Regardless of your skill, I know you can play one instrument - your voice. We all like to sing along with our favorite songs, so why not invest in some CD+G discs for your home. These are audio compact discs with lyrical graphics recorded so that you can read them on your television. Many karaoke dealers have massive collections of these and they are great fun for the whole family. When you mess up on Wind Beneath My Wings and the song becomes unrecognizable, you can all enjoy a good laugh. If you can laugh at yourselves, your children will see that it is okay to make mistakes. Alternately, when your daughter gets the timing right on Since U Been Gone, you cheer her on and build her self-esteem (pitch control will come with time, encourage them to work on timing and rhythm at this point).
You might be wondering what kind of music to play with your kids. Unless we are talking about pre-schoolers, do not patronize your children with Mother Goose Rhymes and Old McDonald. I know, it seems like the right thing to do, but they have heard those songs all their lives on televison and at school. Believe me, they are sick of them. When we played Old McDonald for my daughter's Kindergarten class, her tenacious little friends yelled out to us, "That's a baby song!" So play pop, country, heavy metal, whatever you like, whatever they like, providing the lyrics are age appropriate. You will be amazed at how diverse your little one's tastes are compared to your own.
This last November, while preparing to perform for a group of second graders, the crowd began to chant, "We want the blues, we want the blues . . ." I had not expected them to know anything about the blues, but then I remembered my own passion for it as a child. I used to sing along with my dad, "Well-a since my baby left me, I found a new place to dwell, down at the end of lonely street at Heartbreak Hotel . . ." And my all-time favorite movie scene was when Albert Collins tells Elizabeth Shue that nobody leaves his club without singing da blues (Adventures In Babysitting). The Babysitting Blues is still one of Hollywood's better moments and one of my favorite songs.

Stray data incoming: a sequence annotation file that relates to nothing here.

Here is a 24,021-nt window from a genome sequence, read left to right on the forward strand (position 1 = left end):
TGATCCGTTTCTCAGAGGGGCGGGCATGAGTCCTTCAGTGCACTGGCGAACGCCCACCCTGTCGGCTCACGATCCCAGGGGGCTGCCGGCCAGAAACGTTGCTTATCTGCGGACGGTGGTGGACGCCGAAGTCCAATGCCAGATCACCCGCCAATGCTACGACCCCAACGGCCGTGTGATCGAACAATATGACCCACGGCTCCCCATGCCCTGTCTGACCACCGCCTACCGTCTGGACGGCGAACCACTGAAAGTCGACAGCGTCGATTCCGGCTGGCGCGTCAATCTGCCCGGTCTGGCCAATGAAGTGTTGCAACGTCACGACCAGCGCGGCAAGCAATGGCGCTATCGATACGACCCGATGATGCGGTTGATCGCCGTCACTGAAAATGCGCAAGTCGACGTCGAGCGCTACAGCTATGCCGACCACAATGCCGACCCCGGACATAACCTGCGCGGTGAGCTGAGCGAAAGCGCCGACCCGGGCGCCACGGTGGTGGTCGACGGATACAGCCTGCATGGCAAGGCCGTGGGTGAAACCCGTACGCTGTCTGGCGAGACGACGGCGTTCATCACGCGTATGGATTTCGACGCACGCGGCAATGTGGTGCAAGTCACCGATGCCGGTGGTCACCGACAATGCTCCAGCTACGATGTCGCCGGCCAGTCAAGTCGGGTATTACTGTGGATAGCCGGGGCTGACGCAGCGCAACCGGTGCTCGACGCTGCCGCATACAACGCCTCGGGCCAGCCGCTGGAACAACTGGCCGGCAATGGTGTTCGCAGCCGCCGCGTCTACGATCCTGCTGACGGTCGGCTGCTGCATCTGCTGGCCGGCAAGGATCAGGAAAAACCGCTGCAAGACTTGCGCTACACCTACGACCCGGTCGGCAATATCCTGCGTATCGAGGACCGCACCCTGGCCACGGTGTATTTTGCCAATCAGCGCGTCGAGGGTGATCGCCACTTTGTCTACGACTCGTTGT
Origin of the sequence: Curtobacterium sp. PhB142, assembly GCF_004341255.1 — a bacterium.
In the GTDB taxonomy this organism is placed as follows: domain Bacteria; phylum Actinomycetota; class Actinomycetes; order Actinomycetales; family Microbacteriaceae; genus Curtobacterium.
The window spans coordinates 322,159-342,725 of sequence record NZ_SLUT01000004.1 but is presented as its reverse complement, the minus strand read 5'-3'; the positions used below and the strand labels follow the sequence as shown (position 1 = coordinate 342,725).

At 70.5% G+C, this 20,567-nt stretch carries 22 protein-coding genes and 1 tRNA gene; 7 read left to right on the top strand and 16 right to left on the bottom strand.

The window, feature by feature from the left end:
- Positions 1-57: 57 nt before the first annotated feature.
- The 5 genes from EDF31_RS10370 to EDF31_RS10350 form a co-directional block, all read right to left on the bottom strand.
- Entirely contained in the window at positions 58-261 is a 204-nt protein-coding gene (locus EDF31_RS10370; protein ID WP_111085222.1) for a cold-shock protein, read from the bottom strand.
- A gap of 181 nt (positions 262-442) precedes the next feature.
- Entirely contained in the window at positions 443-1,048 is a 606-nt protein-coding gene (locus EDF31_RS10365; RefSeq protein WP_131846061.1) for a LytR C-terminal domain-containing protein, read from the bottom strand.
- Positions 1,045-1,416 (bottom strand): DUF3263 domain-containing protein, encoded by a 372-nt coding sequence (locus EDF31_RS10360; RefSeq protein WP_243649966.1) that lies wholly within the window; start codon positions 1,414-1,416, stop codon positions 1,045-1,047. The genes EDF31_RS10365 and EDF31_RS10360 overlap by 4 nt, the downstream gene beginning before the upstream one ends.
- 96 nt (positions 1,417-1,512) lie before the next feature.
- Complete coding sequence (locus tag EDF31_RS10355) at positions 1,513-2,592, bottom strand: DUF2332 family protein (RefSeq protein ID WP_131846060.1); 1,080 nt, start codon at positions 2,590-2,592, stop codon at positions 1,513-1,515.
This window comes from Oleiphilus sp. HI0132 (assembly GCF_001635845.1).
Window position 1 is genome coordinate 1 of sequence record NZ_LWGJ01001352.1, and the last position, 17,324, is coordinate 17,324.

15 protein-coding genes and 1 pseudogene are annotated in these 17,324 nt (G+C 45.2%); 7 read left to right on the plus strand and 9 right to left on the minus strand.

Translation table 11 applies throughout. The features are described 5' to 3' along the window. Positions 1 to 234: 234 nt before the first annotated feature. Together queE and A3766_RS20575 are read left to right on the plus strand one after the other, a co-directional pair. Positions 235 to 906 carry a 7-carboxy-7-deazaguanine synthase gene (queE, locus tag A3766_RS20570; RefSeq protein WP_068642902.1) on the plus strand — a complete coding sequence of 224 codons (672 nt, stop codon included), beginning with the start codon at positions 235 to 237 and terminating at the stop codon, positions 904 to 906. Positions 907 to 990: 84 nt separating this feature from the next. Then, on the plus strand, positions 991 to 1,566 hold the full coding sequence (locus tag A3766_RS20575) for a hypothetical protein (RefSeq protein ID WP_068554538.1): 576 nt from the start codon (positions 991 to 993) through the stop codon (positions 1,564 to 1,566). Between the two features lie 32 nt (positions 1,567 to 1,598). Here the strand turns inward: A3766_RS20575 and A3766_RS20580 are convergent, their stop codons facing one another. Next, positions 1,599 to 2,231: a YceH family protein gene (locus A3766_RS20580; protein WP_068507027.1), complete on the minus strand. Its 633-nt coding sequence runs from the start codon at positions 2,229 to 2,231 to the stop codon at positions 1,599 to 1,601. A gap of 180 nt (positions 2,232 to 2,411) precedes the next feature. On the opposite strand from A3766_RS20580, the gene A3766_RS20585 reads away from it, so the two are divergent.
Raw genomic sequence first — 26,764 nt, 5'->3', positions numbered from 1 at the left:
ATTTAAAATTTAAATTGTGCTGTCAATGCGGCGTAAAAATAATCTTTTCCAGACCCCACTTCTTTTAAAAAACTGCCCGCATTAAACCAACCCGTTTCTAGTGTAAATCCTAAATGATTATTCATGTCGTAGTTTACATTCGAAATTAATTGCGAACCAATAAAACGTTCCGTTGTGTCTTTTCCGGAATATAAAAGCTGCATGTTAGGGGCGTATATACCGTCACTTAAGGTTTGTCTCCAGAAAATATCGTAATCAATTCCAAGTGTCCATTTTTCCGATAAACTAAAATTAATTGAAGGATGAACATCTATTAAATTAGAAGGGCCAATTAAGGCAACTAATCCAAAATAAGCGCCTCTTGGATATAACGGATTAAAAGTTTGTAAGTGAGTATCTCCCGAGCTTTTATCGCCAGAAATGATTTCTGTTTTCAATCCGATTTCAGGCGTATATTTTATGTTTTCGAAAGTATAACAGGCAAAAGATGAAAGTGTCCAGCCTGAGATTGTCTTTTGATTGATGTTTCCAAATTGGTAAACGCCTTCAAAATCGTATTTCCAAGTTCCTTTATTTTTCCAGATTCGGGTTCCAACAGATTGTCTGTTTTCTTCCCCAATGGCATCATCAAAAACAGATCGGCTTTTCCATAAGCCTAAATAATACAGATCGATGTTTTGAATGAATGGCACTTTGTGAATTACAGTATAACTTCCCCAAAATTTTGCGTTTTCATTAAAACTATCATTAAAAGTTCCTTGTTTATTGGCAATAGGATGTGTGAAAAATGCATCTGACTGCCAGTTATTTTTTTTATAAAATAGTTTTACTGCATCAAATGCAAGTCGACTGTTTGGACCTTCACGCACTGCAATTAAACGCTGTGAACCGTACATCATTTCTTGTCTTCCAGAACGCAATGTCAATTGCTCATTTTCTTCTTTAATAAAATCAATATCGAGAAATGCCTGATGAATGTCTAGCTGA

The school assembly was great fun and a great lesson for future programs. When we gave the kids what they wanted ( mostly rock and blues), they went wild. When we gave them other types of music their interest began to wane. The only exceptions were songs they were intimately familiar with, such as movie themes. Though we are in the south, the only country the kids responded to were the really rocked up tunes. So if you need help making music selections, turn the radio up and watch your kids. What kind of songs make them bob their heads, tap their feet, sway their arms? What songs do they easily pick up the lyrics to? Are they having fun or getting bored? Your kids are the barometer, watch for the signs. Before long, both parent and child will form a new and lasting appreciation for music.
In addition to the bonding experience, you are helping your child to overcome insecurities, feel more comfortable with who they are, and though unaware, they are learning. Who would have known it - Hendrix was making us smarter! Sounds too good to be true, but recent research shows that children introduced to the keyboard develop an exceptional ability to use both hemispheres of the brain simultaneously. The brains of these children have a greater number of neural connections than that of the average child. These students also develop into above average math students. Regular kids, not musical geniuses. The evidence is so compelling that New York city has fashioned their curriculum after this model and teaches every child to play.
This is not about becoming a famous rock star or pop diva. Music time is about your love for your child and the power music has to unite and to teach. It is also about memories. Music has an ability to help you recall moments you might otherwise have forgotten. Ten years from now, a song will come on and your child will think, I remember when we sang this together, danced to this togther, laughed at this together. Do not underestimate the power of music night. You can nourish a lasting relationship with your children while mapping their brains for success. So the next time the kids beg you to and play with them, turn up the radio, get out the guitar, and have a dancing or singing contest!